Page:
Travel health: the other diseases to watch out for

Covid-19 may have dominated news cycles for the past 12 months, but it’s far from the only infectious disease that travellers need to take seriously.

Here are six other threats to your health (just in case you weren’t worried enough).

Yellow fever

Spread by mosquitos and found in parts of Africa, South America, Central America and the Caribbean, yellow fever is an acute viral hemorrhagic disease.

Symptoms: fever, headache, muscle pain, fatigue, nausea, vomiting and jaundice (hence the “yellow”).

Risk to health: a small proportion of patients develop severe symptoms and approximately half of those die with seven to ten days.

Vaccine available: yes

Malaria

Similarly spread by mosquitoes, malaria is mainly found in tropical regions including large parts of Africa and Asia, Central and South America, Haiti and the Dominican Republic and parts of the Middle East.

Symptoms: fever, feeling hot and shivery, vomiting, muscle pains and diarrhoea.

Risk to health: there were 229-million cases of malaria in 2019 and an estimated 409,000 deaths from the disease.

Vaccine available: yes

Ebola

Ebola is transmitted from wild animals to humans and spreads in the human population through direct contact with blood, secretions, organs or other bodily fluids. Ebola fever in humans in mainly found in the Republic of the Congo, Gabon, Sudan, Ivory Coast, and Uganda, but it may occur in other African countries.

Symptoms: fever, fatigue, muscle, pain, headache, and sore throat. As the disease progresses, this may be followed by vomiting, diarrhea, rash, symptoms of impaired kidney and liver function and, in some cases, internal and external bleeding

Risk to health: the disease has an average fatality rate of around 50 per cent.

Vaccine available: yes

Rabies

Dogs account for 99 per cent of all transmissions to humans of rabies through bites or scratches, although any wild or domesticated animal can transmit the virus. Rabies is found throughout the world but mainly in Asia, Africa, and Central and South America.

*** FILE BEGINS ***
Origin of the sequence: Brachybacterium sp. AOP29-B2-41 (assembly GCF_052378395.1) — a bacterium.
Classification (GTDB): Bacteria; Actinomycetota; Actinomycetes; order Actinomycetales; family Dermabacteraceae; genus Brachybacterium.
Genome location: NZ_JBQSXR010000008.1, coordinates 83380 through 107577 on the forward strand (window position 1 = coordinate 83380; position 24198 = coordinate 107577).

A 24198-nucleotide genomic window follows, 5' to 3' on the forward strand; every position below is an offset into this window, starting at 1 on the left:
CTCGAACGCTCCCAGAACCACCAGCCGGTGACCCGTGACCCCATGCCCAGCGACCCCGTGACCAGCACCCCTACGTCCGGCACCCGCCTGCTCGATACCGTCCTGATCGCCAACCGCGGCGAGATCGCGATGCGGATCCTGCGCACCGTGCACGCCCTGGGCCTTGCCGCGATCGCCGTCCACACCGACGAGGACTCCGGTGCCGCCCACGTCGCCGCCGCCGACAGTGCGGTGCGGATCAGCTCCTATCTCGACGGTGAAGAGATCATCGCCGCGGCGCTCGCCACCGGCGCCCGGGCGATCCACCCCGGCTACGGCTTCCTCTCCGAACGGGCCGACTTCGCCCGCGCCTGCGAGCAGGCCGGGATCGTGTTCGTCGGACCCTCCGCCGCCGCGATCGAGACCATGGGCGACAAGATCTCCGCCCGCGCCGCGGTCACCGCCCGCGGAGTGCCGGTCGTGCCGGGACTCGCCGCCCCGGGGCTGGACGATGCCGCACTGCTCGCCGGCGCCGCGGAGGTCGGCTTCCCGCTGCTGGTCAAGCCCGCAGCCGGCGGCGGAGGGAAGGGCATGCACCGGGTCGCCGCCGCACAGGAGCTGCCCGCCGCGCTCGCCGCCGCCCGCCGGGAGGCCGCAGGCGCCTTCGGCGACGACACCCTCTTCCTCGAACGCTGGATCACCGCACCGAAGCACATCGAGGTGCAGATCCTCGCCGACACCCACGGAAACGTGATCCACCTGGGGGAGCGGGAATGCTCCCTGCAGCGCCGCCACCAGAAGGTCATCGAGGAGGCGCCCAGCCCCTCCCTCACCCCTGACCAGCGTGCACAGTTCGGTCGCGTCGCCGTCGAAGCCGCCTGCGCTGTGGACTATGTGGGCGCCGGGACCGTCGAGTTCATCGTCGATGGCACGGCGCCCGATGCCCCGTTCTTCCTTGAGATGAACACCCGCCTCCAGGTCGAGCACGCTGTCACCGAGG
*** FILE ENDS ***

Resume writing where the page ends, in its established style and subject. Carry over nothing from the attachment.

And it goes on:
Symptoms: ‘furious rabies’ results in signs of hyperactivity, excitable behaviour, fear of water, and sometimes fear of drafts or fresh air. ‘Paralytic rabies’, meanwhile, (accounting for 20 per cent of all cases) involves muscle paralysis, leading to coma and then death.

Risk to health: once clinical symptoms appear, the fatality rate is close to 100 per cent.

Vaccine available: yes

Typhoid fever

Spread through contaminated food or water, typhoid fever (caused by the bacterium Salmonella Typhi) is the tummy bug you don’t want. Typhoid is generally found in countries with poor sanitation, including Asia (especially India, Pakistan, and Bangladesh), Africa, the Caribbean, Central and South America, and the Middle East.

Symptoms: prolonged fever, fatigue, headache, nausea, abdominal pain, and constipation or diarrhoea. Some patients may have a rash.

Risk to health: an estimated 11-20 million people get sick from typhoid and 128,000 to 161,000 people die from it every year

Vaccine available: yes

Hepatitis A

A lack of safe drinking water and poor sanitation are the main drivers behind hepatitis A, a viral liver disease that can cause mild to severe illness. The disease is mainly found in low to middle-income countries around the world.

Symptoms: fever, malaise, loss of appetite, diarrhea, nausea, abdominal discomfort, dark-coloured urine and jaundice.

Risk to health: rarely fatal, but can cause debilitating symptoms and can lead to fulminant hepatitis (acute liver failure) which is often fatal.

Vaccine available: yes